Wednesday

24th Jan 2018

EU leaders to hail benefits of globalisation

  • UK prime minister Gordon Brown is said to be behind the declaration (Photo: European Community)

Now that the EU's six-year long institutional impasse has ended, the 27-nation bloc is turning its attention to the outside challenge of globalisation – something that is to be highlighted by a fresh declaration at today's EU summit, suggesting the phenomenon should become "a source of opportunity rather than a threat".

"Globalisation is increasingly shaping our lives by fostering the exchange of people, goods, services and ideas and by offering new opportunities to citizens and business", states the opening paragraph of the EU declaration on globalisation, seen by EUobserver.

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The paper continues by saying that "greater trade flows and economic growth have increased prosperity, transforming the lifestyles of Europe's citizens and lifting millions worldwide out of poverty".

The idea to have a specific declaration on the economic benefits of globalised economies is mainly attributed to UK prime minister Gordon Brown, who once described properly-managed globalisation as "a force for good".

"The union has always promoted free trade and openness as a means to foster growth, employment and development for itself and its trading partners and intends to continue taking the lead in this domain", the text says, clearly reflecting the liberal economic philosophy pursued by London.

The declaration has also been welcomed in some of the countries that joined the EU club in 2004, with one diplomat from a new member state telling EUobserver that "we felt that the effects of globalisation had sometime been wrongly attributed to EU enlargement".

"Globalisation will not disappear and therefore, the EU should take an advantage of it", the diplomat added.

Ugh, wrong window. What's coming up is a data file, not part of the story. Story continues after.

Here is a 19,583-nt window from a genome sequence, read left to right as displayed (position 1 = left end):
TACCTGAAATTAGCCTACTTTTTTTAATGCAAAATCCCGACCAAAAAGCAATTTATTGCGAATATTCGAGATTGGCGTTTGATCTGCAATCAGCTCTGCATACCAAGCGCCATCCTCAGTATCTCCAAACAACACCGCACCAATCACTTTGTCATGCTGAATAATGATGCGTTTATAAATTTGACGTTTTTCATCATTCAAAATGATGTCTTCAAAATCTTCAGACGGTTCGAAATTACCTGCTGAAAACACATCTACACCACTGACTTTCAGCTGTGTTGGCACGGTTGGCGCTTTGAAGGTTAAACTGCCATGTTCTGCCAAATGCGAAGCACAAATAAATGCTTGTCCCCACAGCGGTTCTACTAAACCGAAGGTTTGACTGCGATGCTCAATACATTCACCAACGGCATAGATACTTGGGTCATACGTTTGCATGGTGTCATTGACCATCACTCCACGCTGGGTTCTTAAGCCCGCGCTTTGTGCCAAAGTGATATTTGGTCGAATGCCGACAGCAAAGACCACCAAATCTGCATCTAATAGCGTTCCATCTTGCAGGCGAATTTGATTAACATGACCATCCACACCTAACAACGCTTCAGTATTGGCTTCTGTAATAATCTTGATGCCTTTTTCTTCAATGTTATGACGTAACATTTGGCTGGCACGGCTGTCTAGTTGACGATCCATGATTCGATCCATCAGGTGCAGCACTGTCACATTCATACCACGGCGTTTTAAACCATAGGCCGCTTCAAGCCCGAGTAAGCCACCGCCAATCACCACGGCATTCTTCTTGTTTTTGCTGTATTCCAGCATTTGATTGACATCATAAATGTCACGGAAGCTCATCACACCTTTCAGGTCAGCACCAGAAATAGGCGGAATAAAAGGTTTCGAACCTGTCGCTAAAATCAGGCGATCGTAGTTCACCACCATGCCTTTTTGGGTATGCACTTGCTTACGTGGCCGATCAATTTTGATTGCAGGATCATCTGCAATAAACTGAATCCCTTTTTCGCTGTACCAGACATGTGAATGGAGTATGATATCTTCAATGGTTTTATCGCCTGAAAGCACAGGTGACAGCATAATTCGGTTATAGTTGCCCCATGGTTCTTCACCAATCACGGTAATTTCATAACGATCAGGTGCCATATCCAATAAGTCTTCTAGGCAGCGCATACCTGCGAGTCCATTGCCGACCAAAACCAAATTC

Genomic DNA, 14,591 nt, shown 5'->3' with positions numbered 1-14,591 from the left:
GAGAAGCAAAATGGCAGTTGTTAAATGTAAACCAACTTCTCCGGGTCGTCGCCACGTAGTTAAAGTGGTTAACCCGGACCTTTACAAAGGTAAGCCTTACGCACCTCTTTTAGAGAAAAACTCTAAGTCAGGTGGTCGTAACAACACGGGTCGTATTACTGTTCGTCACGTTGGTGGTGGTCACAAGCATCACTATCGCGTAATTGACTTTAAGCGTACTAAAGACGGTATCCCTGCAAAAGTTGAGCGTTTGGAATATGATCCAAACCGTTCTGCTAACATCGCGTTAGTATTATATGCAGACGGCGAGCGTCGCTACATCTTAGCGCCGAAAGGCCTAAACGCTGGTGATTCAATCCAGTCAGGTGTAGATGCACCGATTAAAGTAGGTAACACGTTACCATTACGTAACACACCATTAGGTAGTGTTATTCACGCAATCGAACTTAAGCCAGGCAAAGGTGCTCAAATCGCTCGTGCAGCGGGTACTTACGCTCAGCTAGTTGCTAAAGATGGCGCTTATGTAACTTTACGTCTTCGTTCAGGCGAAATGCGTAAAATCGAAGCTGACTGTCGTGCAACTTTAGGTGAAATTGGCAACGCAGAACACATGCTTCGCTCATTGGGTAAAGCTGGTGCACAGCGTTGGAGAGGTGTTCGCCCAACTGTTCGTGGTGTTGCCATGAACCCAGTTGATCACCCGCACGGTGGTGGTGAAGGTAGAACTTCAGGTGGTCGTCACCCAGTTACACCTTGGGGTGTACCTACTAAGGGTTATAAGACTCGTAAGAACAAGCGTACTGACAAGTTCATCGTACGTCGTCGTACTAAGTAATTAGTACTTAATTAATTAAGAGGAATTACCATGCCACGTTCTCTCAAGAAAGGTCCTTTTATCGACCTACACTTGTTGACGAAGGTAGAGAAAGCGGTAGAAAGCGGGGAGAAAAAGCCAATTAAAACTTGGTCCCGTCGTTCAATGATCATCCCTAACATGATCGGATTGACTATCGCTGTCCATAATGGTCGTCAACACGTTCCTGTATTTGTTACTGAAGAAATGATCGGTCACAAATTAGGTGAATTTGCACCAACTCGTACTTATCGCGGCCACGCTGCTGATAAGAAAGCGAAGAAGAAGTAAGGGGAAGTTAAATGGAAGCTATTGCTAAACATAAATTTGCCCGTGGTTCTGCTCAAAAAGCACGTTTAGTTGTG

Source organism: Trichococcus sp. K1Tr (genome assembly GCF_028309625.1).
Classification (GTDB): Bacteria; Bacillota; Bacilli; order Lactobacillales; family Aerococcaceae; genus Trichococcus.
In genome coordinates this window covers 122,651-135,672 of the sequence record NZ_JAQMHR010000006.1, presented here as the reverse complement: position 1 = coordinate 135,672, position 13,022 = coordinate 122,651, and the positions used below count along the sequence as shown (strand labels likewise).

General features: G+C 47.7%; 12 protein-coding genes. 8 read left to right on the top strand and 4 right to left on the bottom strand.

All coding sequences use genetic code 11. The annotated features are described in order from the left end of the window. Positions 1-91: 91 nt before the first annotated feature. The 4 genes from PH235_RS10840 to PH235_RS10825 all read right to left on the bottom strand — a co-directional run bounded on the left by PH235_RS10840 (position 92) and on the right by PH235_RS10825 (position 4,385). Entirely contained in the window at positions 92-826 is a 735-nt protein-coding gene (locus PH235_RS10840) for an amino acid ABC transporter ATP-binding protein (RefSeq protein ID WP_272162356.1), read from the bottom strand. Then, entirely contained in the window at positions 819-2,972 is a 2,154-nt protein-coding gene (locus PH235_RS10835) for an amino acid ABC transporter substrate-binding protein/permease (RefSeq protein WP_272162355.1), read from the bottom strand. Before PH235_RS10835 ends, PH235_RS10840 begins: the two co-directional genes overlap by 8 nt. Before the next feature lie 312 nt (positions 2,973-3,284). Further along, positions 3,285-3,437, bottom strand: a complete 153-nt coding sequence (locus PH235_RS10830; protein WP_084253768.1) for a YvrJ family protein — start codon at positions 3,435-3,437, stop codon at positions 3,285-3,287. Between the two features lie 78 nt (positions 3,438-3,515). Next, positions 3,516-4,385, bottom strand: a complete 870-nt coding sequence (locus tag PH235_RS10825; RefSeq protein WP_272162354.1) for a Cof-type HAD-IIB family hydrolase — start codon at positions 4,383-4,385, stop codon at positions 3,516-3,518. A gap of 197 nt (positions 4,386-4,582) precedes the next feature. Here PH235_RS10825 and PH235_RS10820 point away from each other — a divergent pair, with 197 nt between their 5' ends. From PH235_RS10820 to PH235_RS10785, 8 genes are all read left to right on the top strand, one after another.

Nevertheless, the declaration takes into account some concerns about the phenomenon, expressed mainly in Paris.

"The European Union will press for increasingly open markets which should lead to reciprocal benefits (...) Our partners must also demonstrate openness, on the basis of internationally agreed rules, in particular as concerns fair competition and the protection of intellectual property rights", the paper states.

The wording is a clear response to France's aim to protect home-grown industries from cheap imports as well as to its push for the so-called principle of reciprocity, meaning trading partners should open their markets as much as the EU does.

"Let's not be naive, we must demand a reciprocity", president Nicolas Sarkozy said in October, when the issue was debated by EU leaders for the first time.

He complained about the environmental and social requirements placed upon EU businesses, but not followed by their non-European competitors.

"We have to remind others there are rights as well as obligations", he said, singling out Russia and China.

In general, the declaration - to be adopted later on Friday (14 December) - is widely seen as a bargain between the UK and France, as Mr Sarkozy needed London's approval for his own idea to set up a reflection group designed to sketch the best political recipe for how to deal with Europe's future major challenges.

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